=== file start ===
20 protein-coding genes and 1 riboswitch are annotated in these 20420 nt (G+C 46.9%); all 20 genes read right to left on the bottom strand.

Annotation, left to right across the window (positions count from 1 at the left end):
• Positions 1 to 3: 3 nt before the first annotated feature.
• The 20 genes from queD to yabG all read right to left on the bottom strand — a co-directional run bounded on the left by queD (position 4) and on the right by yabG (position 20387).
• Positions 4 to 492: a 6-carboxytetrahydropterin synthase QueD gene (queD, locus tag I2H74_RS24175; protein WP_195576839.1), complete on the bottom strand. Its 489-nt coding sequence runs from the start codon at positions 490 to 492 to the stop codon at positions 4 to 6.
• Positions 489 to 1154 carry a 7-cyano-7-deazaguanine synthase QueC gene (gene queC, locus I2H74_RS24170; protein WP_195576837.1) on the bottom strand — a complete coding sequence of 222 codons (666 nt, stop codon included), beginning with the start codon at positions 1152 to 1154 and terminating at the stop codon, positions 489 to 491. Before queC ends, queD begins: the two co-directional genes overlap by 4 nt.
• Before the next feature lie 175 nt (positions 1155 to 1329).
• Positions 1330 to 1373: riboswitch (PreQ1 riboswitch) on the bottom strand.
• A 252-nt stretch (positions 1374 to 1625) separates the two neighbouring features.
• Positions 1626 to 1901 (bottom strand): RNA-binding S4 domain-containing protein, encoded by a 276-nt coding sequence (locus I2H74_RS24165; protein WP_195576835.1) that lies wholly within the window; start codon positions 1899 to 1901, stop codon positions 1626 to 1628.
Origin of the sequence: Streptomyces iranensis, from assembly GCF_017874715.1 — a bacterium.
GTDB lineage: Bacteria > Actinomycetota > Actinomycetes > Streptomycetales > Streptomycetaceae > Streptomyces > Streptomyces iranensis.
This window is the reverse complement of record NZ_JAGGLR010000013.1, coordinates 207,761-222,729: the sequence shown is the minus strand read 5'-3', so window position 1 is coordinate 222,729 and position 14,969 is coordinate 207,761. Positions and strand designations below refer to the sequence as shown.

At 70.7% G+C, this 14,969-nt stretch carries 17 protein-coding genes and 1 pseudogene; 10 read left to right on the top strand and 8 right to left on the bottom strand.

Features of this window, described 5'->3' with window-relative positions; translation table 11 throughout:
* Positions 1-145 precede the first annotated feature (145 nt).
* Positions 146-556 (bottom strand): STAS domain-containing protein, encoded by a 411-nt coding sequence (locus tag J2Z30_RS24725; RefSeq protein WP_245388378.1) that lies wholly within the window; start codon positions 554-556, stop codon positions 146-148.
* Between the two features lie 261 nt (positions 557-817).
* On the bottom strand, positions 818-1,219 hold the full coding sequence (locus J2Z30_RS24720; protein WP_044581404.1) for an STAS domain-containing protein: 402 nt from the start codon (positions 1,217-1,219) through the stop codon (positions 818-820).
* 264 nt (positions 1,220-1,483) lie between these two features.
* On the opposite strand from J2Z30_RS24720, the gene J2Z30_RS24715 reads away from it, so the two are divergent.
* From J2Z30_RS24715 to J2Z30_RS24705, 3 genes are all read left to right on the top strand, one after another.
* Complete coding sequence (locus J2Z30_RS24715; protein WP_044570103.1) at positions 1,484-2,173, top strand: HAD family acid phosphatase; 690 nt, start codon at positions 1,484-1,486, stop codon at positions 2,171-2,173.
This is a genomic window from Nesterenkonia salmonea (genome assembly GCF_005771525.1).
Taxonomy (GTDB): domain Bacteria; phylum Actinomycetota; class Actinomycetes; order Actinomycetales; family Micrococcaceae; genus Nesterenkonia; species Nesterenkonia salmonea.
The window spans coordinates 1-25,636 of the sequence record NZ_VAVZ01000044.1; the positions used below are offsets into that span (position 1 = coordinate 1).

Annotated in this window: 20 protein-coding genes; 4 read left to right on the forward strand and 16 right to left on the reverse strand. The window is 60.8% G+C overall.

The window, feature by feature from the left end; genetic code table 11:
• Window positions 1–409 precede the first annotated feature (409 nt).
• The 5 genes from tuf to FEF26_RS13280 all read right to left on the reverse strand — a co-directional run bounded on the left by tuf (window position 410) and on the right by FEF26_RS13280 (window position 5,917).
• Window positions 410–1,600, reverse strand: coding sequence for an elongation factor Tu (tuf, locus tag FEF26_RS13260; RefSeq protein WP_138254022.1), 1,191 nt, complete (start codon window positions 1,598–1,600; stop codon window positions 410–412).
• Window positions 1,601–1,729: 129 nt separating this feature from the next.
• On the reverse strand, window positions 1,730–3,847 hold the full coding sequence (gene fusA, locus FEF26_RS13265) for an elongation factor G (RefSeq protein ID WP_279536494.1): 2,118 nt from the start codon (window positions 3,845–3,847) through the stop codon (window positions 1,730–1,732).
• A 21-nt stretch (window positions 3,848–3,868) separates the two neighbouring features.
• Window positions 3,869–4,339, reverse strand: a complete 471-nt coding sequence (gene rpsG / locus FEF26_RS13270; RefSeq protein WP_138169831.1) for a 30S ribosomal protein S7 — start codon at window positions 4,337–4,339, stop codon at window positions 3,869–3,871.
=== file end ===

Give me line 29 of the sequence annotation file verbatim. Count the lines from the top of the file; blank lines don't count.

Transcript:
• Window positions 1–409 precede the first annotated feature (409 nt).